The continuation of lynching culture

According to one report, based on data from 2010 to 2012, black teens are 21 times more likely to be shot and killed by the police than their white counterparts. As several scholars have recently acknowledged, these killings represent the continuation of lynching culture in the United States. Today, black Americans die at the hands of police at a rate that is almost equivalent to the number of documented lynchings during the early twentieth century.

READ SPEECH: Ida B. Wells, Police Violence, and the Legacy of Lynching – AAIHS

MLK Day Special: Rediscovered 1964 King Speech on Civil Rights


MLK on Creative Maladjustment

Martin Luther King, Jr. said repeatedly that the world was in dire need of a new organization, "The International Association for the Advancement of CreativeMaladjustment." Apparently none ever was created in a formal sense… until MindFreedom and the Mad Pride movement. VIA

King’s image of creative maladjustment is certainly evocative and implicitly cautioning against pathologizing protest (a trend in psychology at the time). He is certainly saying that accepting an unjust society should be questioned. But there is no critique there of diagnosis. He gave one of the “creative maladjustment” speeches at the American Psychological Association, who he was challenging in his inimical, powerful, and eloquent way. His problem with the APA was that these were a bunch of almost exclusively white, privileged people who were part of an unjust society. He was asking them to stop smugly seeing themselves as doing good by helping distressed people, and instead recognize how th…

I Have A Dream

Martin Luther King Day 2019Published January 21, 2019 A Letter to Our Youth: Dr. Martin Luther King, Jr.’s speech, “I Have a Dream” is a powerful, eloquent, sacred vision and prayer for the future of the United States of America. “I Have a Dream” magnifies the urgency for us to teach the footprints of our past, the Doctrine of Discovery, Manifest Destiny, slavery and Jim Crow. The footprints are etched into every fiber of our social educational and political way of life, influencing our rule of law. Dr. Martin Luther King, Jr.’s speech, “I Have a Dream” is not just a speech, it is a way of life we all must strive for if we truly want our democracy to mature to the sacredness that our flag represents. I take great strength and hope from “I Have a Dream.” I strongly believe in the youth of America and take inspiration from them, knowing our future is in good hands. ―Billy Mills

Ohio. 2018.

Toledo, Ohio (CNN)
It took 14 months for the noose to show up.
Fourteen months where Marcus Boyd says he endured racist comments, slights, even threats in a hostile workplace run by General Motors.
A workplace where people declared bathrooms were for "whites only," where black supervisors were denounced as "boy" and ignored by their subordinates, where black employees were called "monkey," or told to "go back to Africa."
A workplace where black employees were warned a white colleague's "daddy" was in the Ku Klux Klan.
Where white workers wore shirts with Nazi symbols underneath their coveralls.
In Ohio.
In 2018.
READ: Inside the GM plant where nooses and 'whites-only' signs intimidated workers - CNN

Orson Welles' "Voodoo Macbeth"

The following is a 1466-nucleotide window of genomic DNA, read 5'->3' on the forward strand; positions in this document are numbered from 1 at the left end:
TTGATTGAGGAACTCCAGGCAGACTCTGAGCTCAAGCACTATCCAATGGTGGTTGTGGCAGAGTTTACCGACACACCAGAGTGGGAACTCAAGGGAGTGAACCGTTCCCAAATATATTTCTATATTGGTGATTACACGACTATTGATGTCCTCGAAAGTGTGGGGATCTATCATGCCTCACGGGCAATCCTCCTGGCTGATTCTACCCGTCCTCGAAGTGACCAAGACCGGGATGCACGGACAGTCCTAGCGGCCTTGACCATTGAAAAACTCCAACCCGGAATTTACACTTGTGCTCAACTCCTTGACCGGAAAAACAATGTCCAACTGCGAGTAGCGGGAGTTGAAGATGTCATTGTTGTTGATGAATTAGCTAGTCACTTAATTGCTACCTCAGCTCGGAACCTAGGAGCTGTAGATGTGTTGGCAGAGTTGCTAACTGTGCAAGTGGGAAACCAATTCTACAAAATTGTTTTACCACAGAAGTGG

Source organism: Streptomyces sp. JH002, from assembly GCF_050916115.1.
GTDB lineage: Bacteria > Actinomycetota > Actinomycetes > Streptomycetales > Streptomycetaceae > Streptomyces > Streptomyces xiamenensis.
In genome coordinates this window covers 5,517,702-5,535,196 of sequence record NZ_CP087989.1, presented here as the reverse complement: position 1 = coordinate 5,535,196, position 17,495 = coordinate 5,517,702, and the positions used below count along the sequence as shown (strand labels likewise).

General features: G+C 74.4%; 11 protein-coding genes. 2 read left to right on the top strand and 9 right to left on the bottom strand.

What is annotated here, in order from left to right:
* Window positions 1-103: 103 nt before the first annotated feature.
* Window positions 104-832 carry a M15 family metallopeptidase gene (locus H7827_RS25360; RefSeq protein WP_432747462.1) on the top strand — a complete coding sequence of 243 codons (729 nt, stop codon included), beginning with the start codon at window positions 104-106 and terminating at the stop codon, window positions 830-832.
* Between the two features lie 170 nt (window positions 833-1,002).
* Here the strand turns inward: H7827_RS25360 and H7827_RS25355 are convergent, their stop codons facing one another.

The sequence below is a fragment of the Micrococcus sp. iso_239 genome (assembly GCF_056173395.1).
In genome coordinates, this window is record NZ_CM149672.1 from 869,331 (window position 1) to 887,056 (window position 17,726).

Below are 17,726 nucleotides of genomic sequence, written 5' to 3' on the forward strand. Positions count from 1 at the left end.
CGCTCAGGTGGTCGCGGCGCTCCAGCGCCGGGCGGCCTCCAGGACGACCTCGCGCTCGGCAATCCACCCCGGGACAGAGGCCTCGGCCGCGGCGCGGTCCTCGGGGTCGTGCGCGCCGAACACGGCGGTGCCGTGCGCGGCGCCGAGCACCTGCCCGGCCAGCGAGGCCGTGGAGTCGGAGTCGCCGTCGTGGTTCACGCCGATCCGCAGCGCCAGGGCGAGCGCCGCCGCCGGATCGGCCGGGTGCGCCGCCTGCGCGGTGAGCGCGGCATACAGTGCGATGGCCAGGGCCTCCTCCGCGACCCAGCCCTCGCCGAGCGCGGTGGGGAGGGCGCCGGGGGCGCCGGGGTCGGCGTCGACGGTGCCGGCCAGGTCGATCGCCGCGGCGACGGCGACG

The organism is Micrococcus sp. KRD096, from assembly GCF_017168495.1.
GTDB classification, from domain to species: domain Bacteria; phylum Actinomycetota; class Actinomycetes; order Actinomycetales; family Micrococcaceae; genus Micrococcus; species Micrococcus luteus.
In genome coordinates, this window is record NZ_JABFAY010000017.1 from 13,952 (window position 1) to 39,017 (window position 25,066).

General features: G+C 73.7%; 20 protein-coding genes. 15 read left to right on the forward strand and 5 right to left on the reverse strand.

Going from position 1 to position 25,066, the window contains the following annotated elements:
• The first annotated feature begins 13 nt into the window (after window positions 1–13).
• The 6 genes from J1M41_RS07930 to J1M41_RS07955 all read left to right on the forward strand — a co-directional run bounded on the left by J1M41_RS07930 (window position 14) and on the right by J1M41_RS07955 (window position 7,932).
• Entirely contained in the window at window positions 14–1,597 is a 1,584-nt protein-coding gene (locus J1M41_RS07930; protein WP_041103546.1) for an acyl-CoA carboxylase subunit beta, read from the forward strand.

Vernon Keeve III

This book will break your heart (in a good way) Amazon Review March 23, 2018

This book is not easy. It is uninterested in your comfort. In fact, dis-ease is a core theme, along with the trauma of being othered in various ways. It didn't occur to me that nature, here in the U.S., could be associated with danger, that trees are a constant reminder of the horrors of racism, that camping is predominantly part of white culture for historical reasons. Similarly, while I have thought about the corrosive pollution (and loneliness) of city living, removed from nature, I never tied it so neatly with racism the way Vernon deftly does in this impressive autobiographical exploration. And if that was all this book explored, it would still be worth your time, but that is merely the opening salvo of an emotional tour de force. The generational trauma of parental abuses, the intense pain of peers ostracizing with sexual and racial slurs, the fetishization of queer black bodies, it's…

Race Files: headlines

Antisemitism Is RacismBy Scot Nakagawa on Jan 13, 2019 08:48 pm

I believe that the reason that so many progressives, including racial justice progressives, don’t understand the threat of antisemitism and even, really, that antisemitism is in fact racism!!! is that we understand racism wrong, or at least incompletely. Here’s what I mean. U.S. residents, for the most part, think of racism in terms of effects […] more

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Traveling with "The Green Book" during the Jim Crow era


Cancer and the Poor

Cancer is increasingly a microcosm of the inequality that defines our time. As the gap between the haves and have-nots widens, the income gap in cancer deaths will continue to grow, too.
The cancer death rate in the US has dropped by 27 percent since 1991...
Some people face real barriers accessing treatment. Some of the latest cancer treatments can cost as much as half a million dollars in the US, and even if your insurance covers them, living outside of certain US cities could make getting the treatments almost impossible. 

Source: We’re making real progress against cancer. But you may not know it if you’re poor. - Vox

sexism is the primal, or first, form of oppression in humanity

Sexism is a form of oppression and domination. As author Octavia Butler put it, "Simple peck-order bullying is only the beginning of the kind of hierarchical behavior that can lead to racism, sexism, ethnocentrism, classism, and all the other 'isms' that cause so much suffering in the world."


Little Man Little Man

White Fragility